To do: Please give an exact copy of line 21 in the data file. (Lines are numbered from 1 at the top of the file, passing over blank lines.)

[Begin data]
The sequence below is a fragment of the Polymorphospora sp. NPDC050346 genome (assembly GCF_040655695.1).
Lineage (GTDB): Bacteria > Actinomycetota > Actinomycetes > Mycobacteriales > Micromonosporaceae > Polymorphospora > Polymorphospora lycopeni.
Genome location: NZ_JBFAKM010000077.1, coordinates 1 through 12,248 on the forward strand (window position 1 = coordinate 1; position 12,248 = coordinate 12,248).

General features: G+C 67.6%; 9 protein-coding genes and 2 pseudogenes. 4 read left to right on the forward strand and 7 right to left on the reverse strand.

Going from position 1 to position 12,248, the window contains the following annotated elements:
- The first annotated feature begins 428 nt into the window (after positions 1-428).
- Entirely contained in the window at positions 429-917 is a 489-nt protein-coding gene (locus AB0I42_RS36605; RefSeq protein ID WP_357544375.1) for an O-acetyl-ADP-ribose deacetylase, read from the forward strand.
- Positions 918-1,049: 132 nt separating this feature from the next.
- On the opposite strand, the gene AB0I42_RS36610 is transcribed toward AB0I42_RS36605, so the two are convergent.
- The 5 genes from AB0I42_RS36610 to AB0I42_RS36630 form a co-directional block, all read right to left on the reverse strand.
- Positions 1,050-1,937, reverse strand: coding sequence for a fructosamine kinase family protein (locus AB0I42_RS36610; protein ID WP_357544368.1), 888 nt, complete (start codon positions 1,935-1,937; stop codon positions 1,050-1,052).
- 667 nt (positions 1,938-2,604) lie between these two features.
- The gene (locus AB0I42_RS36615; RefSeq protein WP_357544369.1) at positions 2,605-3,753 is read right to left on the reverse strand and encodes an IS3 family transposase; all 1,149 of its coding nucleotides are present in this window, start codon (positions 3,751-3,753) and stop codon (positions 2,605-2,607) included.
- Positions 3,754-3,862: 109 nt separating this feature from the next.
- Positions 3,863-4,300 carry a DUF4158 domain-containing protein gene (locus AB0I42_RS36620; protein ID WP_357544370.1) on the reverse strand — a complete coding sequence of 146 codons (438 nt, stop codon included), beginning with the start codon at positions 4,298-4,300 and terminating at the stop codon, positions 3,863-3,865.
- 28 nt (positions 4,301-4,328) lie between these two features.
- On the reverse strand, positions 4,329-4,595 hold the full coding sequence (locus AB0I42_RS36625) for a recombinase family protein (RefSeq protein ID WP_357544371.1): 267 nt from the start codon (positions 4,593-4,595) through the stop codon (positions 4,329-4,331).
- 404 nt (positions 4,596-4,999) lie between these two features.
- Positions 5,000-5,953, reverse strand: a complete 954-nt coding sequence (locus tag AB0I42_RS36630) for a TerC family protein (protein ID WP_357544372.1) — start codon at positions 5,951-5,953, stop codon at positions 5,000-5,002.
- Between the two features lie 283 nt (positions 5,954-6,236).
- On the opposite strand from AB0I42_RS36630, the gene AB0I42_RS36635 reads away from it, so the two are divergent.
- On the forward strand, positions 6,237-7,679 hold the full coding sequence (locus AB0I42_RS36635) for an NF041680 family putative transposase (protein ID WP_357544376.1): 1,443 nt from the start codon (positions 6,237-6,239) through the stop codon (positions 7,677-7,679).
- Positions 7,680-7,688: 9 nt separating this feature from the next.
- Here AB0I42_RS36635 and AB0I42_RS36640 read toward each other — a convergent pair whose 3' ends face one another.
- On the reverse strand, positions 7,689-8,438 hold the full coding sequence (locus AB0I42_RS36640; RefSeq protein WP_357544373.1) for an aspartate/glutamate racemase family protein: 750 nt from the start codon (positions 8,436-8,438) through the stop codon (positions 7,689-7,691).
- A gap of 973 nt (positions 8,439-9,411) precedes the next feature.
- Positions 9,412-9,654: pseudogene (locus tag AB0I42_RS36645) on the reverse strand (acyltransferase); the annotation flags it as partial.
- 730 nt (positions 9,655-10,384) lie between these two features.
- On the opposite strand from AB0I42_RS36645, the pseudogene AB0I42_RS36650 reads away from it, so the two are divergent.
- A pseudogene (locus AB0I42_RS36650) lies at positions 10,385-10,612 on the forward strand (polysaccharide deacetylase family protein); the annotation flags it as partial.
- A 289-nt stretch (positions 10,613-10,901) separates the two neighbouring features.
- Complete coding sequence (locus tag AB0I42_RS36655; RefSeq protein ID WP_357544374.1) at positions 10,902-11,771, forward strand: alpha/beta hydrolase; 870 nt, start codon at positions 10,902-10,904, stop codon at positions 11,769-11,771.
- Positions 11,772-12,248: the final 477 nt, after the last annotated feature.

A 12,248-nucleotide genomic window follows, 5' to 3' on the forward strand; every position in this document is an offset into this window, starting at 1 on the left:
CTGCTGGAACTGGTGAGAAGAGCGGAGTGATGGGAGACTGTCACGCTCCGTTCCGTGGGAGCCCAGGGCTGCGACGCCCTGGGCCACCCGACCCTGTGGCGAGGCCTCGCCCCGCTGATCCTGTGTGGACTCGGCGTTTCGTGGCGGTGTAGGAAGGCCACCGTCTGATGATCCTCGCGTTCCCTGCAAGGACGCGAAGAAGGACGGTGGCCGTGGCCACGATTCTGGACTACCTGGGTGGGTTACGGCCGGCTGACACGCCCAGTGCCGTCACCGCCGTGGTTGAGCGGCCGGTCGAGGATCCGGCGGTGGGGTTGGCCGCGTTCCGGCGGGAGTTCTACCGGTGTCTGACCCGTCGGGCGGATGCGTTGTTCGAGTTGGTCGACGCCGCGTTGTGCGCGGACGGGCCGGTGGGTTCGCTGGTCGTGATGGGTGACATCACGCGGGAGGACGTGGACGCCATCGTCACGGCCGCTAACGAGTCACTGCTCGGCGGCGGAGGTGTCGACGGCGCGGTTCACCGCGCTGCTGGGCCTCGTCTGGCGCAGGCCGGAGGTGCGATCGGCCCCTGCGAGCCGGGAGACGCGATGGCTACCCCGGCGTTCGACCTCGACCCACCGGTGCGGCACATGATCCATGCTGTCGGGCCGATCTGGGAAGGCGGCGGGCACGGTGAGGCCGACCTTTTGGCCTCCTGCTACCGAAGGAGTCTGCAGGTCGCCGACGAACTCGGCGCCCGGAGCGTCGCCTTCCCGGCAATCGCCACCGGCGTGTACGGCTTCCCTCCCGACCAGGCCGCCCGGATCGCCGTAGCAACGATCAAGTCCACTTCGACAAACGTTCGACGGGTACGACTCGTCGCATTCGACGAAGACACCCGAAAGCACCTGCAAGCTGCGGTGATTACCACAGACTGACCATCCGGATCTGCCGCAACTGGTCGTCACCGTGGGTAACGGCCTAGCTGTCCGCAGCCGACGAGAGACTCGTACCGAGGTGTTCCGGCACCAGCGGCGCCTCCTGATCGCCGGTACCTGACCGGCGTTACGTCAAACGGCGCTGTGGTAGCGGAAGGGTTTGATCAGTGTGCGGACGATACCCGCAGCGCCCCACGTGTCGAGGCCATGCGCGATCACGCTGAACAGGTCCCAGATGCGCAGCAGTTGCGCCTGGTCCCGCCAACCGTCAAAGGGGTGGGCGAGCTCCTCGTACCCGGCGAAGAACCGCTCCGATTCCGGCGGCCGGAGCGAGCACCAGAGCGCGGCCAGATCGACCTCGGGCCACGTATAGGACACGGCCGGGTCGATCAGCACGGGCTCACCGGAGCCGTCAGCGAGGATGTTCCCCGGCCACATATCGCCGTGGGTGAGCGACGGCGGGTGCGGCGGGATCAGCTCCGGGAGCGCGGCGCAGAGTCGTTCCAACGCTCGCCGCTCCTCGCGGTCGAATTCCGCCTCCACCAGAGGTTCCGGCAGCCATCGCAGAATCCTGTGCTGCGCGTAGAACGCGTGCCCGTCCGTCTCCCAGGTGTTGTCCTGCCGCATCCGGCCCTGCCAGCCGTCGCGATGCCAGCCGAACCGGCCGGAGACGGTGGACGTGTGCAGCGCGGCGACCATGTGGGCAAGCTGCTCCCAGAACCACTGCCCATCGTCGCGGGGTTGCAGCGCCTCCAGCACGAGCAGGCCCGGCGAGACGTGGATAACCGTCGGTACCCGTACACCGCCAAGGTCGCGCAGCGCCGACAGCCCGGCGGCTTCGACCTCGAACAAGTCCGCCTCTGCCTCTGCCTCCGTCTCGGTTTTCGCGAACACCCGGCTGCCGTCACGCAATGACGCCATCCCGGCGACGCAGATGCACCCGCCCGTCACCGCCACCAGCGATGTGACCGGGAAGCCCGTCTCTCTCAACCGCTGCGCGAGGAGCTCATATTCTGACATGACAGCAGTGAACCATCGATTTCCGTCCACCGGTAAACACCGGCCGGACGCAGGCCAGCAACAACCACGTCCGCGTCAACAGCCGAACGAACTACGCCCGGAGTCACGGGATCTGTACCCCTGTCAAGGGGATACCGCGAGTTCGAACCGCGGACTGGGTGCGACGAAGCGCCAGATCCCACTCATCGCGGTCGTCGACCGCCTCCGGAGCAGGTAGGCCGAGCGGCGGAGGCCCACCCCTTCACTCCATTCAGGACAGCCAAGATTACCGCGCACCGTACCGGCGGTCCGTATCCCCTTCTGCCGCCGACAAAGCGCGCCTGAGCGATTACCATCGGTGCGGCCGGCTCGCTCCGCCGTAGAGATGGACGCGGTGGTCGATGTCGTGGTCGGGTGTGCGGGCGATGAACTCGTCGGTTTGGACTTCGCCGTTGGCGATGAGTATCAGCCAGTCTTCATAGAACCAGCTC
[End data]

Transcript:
- On the opposite strand from AB0I42_RS36630, the gene AB0I42_RS36635 reads away from it, so the two are divergent.